Maryland Moves To Modernize Hospital Pay
Monday morning was unusually busy for the emergency room team at the Anne Arundel Medical Center.
Ambulances arrived at the rate of five per hour. Nearly all the patient cubicles were filled, and still more folks waited their turn nearby. Computers at the central desk monitored heart rates and other vital signs from afar.
For AAMC’s bean-counters this might be termed a good day. Hospitals in Maryland are paid on the basis of volume: the more patients the better. But Tori Bayless, the hospital’s president and CEO, says her goal is to treat as many people as possible outside the hospital—or not at all. “The ER team does incredible work, they provide great care,” she said. “But there may be a more appropriate setting for some of those visits than the high cost of a hospital ER.”
Unlike other states where hospitals charge whatever the market will bear, payment rates in Maryland are set by a state commission. And they apply equally to all payers, including private insurance companies and Medicare. But the 36-year-old practice of charging on the basis of patient volume is outmoded, says Tom Mullen, the CEO of Mercy Hospital in Baltimore. “What’s happened over time is that more business has moved to the ambulatory side. You get a surgery now, an orthopedic surgery, there’s a good chance it could be outpatient,” Mullen explained.
What’s worse, state Health Secretary Joshua Sharfstein says, is that the current system actually penalizes hospitals for keeping patients healthy. “If there is a great program to keep people from having heart attacks or strokes that they could implement, it shouldn’t be against their own financial interest to do that.”
After nearly two years of negotiations, state officials have produced a new hospital rate-setting plan based on total spending. In that way, hospitals that offer more outpatient care through community clinics and other means will be rewarded by keeping their costs down. “What we’re trying to do is shift the basis of payment away from that fee-for-service system so that hospitals can actually have more operating margin if their communities are healthier,” said Sharfstein.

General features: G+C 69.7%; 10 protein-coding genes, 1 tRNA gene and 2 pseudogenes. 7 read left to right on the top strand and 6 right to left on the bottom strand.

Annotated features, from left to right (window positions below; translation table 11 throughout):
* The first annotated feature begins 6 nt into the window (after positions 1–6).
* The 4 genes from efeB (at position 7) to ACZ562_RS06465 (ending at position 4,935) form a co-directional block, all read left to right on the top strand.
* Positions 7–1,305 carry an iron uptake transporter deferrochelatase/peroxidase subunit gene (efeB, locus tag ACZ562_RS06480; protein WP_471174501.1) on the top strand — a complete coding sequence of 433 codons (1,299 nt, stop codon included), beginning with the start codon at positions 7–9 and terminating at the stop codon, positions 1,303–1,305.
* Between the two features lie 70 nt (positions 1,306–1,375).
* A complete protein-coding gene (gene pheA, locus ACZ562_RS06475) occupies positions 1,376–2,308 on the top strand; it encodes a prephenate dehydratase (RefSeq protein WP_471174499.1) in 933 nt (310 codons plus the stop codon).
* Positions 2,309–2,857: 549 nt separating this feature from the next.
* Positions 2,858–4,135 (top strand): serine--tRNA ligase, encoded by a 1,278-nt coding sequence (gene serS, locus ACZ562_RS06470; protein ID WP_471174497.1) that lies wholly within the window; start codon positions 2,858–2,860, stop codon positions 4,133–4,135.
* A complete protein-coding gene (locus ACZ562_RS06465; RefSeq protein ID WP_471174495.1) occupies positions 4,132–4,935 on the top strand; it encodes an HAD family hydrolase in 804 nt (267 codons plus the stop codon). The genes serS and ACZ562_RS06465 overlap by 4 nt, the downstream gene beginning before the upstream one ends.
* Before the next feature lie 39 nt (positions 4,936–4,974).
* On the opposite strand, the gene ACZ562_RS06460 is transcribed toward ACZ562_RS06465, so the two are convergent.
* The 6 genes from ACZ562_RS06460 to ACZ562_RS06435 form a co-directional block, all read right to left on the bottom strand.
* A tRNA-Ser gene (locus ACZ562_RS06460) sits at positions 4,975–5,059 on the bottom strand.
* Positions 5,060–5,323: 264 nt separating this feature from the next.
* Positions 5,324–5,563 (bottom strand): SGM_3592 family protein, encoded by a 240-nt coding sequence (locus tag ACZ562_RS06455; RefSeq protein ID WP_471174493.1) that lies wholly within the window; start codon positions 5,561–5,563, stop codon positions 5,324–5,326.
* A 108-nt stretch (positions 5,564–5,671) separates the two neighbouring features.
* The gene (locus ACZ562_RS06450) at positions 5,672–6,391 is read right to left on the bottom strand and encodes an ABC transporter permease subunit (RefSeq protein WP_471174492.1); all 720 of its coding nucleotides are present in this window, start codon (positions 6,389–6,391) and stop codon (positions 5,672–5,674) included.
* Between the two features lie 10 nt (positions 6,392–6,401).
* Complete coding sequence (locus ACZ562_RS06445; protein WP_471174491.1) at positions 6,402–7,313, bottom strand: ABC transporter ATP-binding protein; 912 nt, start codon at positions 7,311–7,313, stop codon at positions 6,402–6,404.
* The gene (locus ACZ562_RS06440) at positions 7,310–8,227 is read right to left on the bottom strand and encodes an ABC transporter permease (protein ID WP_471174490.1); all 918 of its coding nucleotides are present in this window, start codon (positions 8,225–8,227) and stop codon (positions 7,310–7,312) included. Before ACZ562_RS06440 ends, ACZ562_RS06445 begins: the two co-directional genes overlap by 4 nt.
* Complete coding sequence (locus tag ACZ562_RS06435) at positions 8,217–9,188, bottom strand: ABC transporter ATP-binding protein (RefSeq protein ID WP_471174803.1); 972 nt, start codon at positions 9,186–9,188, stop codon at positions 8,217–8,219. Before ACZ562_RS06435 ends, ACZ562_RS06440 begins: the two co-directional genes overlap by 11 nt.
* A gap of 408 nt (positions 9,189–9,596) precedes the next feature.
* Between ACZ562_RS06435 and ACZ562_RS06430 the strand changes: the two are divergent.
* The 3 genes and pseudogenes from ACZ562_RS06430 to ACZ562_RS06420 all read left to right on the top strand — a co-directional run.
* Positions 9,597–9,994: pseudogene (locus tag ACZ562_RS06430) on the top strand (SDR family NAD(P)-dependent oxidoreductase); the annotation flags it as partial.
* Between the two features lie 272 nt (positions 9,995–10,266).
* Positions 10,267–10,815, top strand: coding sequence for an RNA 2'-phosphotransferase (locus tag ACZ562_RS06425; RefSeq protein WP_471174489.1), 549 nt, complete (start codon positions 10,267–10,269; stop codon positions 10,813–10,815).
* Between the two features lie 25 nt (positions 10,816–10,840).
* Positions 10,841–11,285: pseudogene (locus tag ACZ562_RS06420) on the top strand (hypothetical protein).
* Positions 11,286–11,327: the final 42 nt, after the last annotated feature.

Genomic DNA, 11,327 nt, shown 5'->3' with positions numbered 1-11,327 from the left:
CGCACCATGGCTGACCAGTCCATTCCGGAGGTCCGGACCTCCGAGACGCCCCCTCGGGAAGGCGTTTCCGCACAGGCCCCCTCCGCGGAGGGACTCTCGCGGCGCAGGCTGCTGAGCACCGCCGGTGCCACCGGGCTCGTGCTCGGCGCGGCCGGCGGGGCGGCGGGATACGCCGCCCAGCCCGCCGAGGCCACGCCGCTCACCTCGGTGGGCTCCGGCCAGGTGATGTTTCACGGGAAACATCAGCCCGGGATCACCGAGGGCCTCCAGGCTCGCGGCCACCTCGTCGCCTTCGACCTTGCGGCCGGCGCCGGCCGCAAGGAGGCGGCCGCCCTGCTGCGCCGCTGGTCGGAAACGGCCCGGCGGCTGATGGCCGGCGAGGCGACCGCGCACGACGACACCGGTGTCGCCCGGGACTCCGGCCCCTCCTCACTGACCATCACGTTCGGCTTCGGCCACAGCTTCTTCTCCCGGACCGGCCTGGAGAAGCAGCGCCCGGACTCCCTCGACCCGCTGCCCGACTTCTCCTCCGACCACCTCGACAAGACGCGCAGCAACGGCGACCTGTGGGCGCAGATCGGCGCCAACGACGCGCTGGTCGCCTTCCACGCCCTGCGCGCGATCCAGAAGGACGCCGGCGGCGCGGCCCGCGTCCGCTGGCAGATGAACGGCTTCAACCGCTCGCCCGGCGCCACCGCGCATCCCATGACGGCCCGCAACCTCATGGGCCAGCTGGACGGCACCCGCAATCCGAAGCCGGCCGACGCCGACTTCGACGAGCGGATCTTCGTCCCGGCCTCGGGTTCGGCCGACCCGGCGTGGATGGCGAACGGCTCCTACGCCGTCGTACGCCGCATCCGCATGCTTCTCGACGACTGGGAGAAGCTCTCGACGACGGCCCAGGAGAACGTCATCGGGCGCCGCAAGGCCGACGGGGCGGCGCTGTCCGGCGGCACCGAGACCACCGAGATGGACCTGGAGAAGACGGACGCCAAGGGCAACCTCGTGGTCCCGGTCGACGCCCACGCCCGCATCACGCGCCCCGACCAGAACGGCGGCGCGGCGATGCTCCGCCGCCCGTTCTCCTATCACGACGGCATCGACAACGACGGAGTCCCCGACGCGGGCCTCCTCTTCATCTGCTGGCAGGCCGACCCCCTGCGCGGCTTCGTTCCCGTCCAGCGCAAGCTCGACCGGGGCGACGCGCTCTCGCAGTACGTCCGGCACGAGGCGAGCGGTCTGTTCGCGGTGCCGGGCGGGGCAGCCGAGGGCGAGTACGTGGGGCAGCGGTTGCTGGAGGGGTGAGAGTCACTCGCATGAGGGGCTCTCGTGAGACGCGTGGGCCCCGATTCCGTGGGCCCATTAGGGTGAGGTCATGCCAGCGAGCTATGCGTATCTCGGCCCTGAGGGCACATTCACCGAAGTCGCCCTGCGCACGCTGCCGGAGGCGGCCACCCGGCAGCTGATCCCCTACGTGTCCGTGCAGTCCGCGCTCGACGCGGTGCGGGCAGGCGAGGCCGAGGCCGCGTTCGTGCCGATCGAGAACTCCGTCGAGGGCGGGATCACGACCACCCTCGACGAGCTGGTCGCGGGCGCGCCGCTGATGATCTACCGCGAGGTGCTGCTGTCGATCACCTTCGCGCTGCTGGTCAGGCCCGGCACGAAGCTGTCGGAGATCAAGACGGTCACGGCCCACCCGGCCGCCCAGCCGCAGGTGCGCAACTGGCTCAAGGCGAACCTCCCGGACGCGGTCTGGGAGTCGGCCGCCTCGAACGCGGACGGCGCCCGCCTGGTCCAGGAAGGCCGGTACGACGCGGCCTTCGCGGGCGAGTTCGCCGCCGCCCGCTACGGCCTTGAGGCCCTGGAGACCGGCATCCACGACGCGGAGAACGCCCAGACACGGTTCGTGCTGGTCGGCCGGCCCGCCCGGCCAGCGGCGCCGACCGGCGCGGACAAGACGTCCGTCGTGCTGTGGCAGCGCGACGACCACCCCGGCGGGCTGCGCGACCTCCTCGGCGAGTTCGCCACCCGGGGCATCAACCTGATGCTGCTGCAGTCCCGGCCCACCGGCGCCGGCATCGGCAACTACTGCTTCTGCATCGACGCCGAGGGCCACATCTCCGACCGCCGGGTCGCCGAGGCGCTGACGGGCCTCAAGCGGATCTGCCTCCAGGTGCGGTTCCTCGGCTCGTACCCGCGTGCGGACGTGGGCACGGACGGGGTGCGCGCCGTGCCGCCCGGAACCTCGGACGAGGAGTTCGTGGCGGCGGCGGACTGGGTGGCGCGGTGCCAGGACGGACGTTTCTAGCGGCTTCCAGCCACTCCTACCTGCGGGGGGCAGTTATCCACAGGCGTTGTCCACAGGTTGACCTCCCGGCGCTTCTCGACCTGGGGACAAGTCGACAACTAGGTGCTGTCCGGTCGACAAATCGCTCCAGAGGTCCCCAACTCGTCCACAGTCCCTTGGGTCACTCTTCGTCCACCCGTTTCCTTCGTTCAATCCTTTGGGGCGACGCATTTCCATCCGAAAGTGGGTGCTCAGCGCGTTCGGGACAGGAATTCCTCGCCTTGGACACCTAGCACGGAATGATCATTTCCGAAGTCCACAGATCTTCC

In order to make this change, though, the state needs federal approval because Medicare is involved. And with much of the federal government shutdown over a budget dispute, it’s not clear when that might come.
John Colmers, who is chairman of the rate-setting Health Services Cost Review Commission, said the state is eager to formally begin what is expected to be a complicated process. “Every day that we delay, is a day that we are not introducing these new incentives in the way in which care is being delivered here.”
Even so, hospitals worry about moving too fast, Bayless said. “Forty-nine hospitals across the state, we’re all moving at a different pace depending on how much planning and investment we’ve already made. So there is some angst.”
Mullen acknowledged the payment proposal represents a massive change, but one that’s necessary to deal with an aging population. “And I think if we can pull it off, it will be a model for the country and it will be fantastic for the people who live here in Maryland.”
It might even keep them out of the hospital.